Philip the Fair of France was the protagonist. Greedy and jealous of the Templars' gold, he wanted to destroy them. In 1307 he ordered the arrest of the leading Templars in France. About this time, Saturn was in the constellation of Libra, Jupiter was coming into Scorpio, and Mars was in Sagittarius. Yet this event was but a prelude to the seven years of dire conflict which now ensued. Awful reproaches of unchristian life were leveled against the Templars. False confessions were wrung from them by torture. There followed blow on blow. In the year 1310, fifty-four of the Knights Templars were burned alive. Then at the last the Master of the Order, Jacques de Molay, died at the stake. This was on 11 March, 1314. The destruction of the Order was now complete.

 


Fig. 2:
In the Inner Circle: Beginning of the Trial of the Knights Templars with their arrest on 14 September, 1307.
In the Middle Circle: 54 of the Knights Templars burned at the stake 24 May, 1310.
In the Outer Circle: Jacques de Molay burned at the stake 11 March, 1314.

 

Strange were the constellations at these points of time. In 1310, at the destruction of the fifty-four Templars, Saturn was entering the constellation of Sagittarius, Jupiter was in Pisces, and Mars in Gemini. Then at the death of Jacques de Molay, Saturn was passing from Sagittarius to Capricorn, while Jupiter and Mars were in conjunction in Gemini. Herein we see a certain line, clearly marked out in the cosmos. At the beginning, in 1307, Saturn is in Libra, having but recently emerged from the direction of Virgo and Pisces with which the spiritual conflicts of Scholasticism were associated. Then at the time of the final annihilation of the Order between the death of the fifty-four Knights and the martyrdom of the last Great Master of the Order Saturn was passing through Sagittarius. Yet at the same time, very strongly in these two historic moments, the constellation of Gemini is bespoken, as our drawing shows (Figure 2). Thus the direction in the cosmos from Sagittarius to Gemini is most especially connected with the destruction of the Templars Order, and yet the former direction also Virgo to Pisces plays a certain part.

It is like a cosmic cross into which the spiritual events of this epoch are inscribed. Scholasticism was wrestling in the Spirit, striving to find connection with the Divine Revelation by purity of thought. Yet in the sequel, precisely this connection was destined to be lost. All this took place along the line from Virgo to Pisces. Meanwhile the Order of Knights Templars sought to establish continuity with the wisdom-treasures of the ancient Mysteries. The Order was destroyed; its annihilation is associated with the cosmic line from Sagittarius to Gemini. Herein is manifesting the turning point of cosmic time wherein humanity became involved in the 13th century. Slowly at first and then ever more quickly in the succeeding centuries a new mode of thought arose, directed rather to the outer world of the senses. The deeper spiritual streams now took their course more in the hidden background of external history.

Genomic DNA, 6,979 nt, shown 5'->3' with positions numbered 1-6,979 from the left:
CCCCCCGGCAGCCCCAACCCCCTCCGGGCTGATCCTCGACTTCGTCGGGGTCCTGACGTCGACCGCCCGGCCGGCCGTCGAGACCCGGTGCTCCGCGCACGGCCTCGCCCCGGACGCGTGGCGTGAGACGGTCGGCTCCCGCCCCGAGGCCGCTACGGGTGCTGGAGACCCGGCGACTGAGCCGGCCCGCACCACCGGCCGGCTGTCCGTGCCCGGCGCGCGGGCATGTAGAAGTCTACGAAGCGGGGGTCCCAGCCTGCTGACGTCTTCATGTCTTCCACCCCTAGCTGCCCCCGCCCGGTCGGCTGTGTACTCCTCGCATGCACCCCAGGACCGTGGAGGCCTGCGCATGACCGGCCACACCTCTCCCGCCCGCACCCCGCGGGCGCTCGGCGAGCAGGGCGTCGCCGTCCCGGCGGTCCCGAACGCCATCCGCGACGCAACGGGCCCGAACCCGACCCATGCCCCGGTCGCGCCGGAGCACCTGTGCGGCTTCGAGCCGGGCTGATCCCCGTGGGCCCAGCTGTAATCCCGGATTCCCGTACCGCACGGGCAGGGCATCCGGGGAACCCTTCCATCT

One man experienced this spiritual turning-point of history in a quite intimate and human way. This was the German mystic, Meister Eckhardt. Brought up in the Scholastic discipline of thought, he was already one of those whom the old faculty eluded, i.e., to find connection with the divine-spiritual by dint of thought alone. He now could only find it beneath the region of full consciousness, in mystical experience in the purified life of feeling. Out of this mood of soul he came to such a thought as this one: Whatsoever man is able to think concerning God, it is not God. What God is in Himself no man can attain to, save that he be transported into that very Light which is God Himself. This kind of spiritual experience was altogether new in that time; so then it came to pass that the Church would not tolerate it. They only wanted to preserve the Scholastic method. In a trial for heresy, Meister Eckhardt's views were condemned. He himself died during the trial in the year 1327.

It is remarkable that in his horoscope of death (Figure 3; the exact date is not known) the Sagittarius-Gemini direction is again brought out, for Saturn in that year was in Gemini, Mars was in Taurus, and Jupiter in Cancer. It is the cosmic counterpart of what was there at the time of the destruction of the Knights Templars. This time we see the same direction from the other side, from the sphere of Gemini.

We thus gain a more complete picture of the cosmic cross: Virgo and Pisces, Sagittarius and Gemini. Above all, in this way the essential nature of the Zodiac becomes for us more real and more substantial, both humanly and spiritually. We are enabled to experience it as something near to our humanity, not only in the sphere of unapproachable, inexorable powers of fate.

 


Fig. 3:
Horoscope of Death - Meister Eckhardt, 1327

 

Thus it belongs more to the constellation of Virgo, how one may seek and find by inner paths of the soul the spiritual being of nature and of human life. In Pisces we have the counterpart of this, the cosmic picture of great spiritual battles in human philosophy and world-outlook. Sagittarius is connected more with humanity's wrestling for its own human development: the periodic rise and fall of different streams in history; the struggle of the higher spiritual human with the lower, more animal and instinctive life. The influence of Gemini in one's experience of destiny has to do most of all with ones dual nature: buoyant and tending to fly away from the Earth upon the one hand, and on the other hand tending to be dark and earthy, rigid and uninspired.